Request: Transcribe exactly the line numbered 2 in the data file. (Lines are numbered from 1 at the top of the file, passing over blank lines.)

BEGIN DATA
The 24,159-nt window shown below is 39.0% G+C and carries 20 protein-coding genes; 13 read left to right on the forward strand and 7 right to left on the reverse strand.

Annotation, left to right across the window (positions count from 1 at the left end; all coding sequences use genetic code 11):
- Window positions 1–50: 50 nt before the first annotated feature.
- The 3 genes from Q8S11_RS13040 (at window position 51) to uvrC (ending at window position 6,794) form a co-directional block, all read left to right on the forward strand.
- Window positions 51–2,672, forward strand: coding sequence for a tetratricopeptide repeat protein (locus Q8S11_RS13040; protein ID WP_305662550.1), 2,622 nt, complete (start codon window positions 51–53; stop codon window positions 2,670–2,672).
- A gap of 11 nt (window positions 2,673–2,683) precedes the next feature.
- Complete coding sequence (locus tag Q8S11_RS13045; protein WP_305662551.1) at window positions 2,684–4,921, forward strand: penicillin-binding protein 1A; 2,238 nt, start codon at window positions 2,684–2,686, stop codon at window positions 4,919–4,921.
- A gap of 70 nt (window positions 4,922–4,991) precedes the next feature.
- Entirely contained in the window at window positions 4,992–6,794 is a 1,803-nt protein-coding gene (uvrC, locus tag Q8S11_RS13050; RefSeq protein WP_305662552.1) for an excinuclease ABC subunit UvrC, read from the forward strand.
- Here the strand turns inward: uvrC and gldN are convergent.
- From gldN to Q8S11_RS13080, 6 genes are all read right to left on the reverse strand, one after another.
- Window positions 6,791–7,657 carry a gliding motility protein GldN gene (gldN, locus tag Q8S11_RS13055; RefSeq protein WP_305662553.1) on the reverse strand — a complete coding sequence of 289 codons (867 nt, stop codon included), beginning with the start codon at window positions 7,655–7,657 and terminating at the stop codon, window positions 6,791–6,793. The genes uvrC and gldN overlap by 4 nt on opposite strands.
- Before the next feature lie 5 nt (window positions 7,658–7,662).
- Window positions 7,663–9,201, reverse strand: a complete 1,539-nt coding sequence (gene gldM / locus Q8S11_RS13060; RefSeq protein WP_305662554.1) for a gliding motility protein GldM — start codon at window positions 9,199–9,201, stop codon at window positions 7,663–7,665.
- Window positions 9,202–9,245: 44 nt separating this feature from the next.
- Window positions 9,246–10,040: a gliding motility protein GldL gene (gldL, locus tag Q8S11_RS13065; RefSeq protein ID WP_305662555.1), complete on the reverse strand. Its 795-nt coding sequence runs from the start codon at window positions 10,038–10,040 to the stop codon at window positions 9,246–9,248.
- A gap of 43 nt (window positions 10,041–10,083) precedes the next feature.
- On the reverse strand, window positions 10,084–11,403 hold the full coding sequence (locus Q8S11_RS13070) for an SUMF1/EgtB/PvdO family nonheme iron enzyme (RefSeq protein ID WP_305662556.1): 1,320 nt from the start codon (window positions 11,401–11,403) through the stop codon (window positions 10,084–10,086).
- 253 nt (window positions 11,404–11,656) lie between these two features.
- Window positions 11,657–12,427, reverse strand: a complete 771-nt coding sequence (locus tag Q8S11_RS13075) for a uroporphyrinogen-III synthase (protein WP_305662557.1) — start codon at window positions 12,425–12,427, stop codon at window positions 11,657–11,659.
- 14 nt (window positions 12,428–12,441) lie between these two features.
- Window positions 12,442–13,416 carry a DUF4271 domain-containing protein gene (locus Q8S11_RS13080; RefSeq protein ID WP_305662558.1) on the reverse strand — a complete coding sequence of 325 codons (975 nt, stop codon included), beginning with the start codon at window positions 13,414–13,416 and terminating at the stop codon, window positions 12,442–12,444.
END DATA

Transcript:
Annotation, left to right across the window (positions count from 1 at the left end; all coding sequences use genetic code 11):